One of our most successful projects involved the creation of a block copolymer that contains both polyethylene and polypropylene in a single molecule. In order to create this molecule, we discovered a catalyst that allowed us to change the nature of the polymer midstream, and so now we can engineer our polymer to contain different ratios of these building blocks.

The advantage to using a single polymer that contains both polyethylene and polypropylene is that you can throw it in with a mixture of polyethylene and polypropylene containers, and since it has blocks of each, you can melt it down and it “stitches” these materials together. So instead of the resulting material being really crumbly, this basically glues microscopic domains of the polymers together, and in the end, you actually get something that is really impact-resistant like polyethylene and simultaneously rigid like polypropylene. This is one of our contributions to the idea of upcycling, and it has very recently spawned a startup called Intermix Performance Materials, and we’re really excited about the prospects of what this company can produce.

How important is it to encourage chemists in both academia and industry to pursue sustainable chemistry?

It is always important to think about how our work can be sustainable and contribute to a sustainable plastics economy, but in order for that to happen, we need to understand the basics of how to make things. If we’re going to design a plastic food container that might unfortunately one day find its way into the ocean, we need to understand organic photochemistry and thermodynamics and kinetics and biochemistry to see how the breakdown of this material might affect seawater and ocean life for the next 50 to 100 years. So in order to solve these types of problems, we really need to understand the basics of multiple disciplines.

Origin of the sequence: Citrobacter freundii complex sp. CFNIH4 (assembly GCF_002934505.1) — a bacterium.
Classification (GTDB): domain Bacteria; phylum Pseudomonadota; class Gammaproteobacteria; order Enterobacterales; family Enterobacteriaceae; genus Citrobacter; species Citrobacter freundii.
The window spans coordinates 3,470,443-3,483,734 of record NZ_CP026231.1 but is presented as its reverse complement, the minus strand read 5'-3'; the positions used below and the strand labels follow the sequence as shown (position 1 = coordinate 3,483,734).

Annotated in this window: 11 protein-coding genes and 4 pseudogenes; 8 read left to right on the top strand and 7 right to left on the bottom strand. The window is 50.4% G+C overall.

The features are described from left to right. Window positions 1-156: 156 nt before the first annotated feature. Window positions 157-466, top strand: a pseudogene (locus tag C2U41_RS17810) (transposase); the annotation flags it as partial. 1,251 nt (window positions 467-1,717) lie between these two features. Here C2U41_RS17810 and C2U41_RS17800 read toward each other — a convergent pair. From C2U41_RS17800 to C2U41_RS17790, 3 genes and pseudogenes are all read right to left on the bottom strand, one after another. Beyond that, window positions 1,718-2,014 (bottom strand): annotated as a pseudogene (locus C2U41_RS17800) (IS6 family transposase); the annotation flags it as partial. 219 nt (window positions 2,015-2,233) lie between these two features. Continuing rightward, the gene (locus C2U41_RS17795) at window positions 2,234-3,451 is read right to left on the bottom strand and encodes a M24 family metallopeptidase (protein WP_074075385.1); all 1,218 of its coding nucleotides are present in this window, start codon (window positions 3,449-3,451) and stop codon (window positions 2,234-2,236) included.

I like to think of the work we do as “use-inspired basic research” in that we are discovering new ways to make materials that could have useful applications, but we are using very basic, fundamental scientific principles throughout entire the process. We think we can make the world a better place by creating new and exciting polymers.

What is up next for the Coates lab? Are there projects that you are particularly excited to see gain traction?

We've started getting into sustainable energy materials that could potentially help with energy storage and conversion. We’re trying to figure out whether you can replace some of the traditional materials that go into batteries or fuel cells with polymers. One of the problems with lithium ion batteries is that they often contain flammable solvents, so if a battery ruptures or experiences internal thermal runaway—an event caused by a defect that leads to overheating—this solvent can be a real negative. Polymers can replace these solvents, but they generally have poor conductivity. We’ve developed a new family of polymers that have high conductivity at room temperature, and that also suppress the formation of harmful lithium dendrites—finger-like structures that can grow inside batteries, eventually causing the battery to short circuit. Dendrite formation has become a real problem, especially in rechargeable batteries, so suppression of dendrites can be a real advantage. Overall, we’re very excited about the possibilities that novel polymer materials can bring to this space.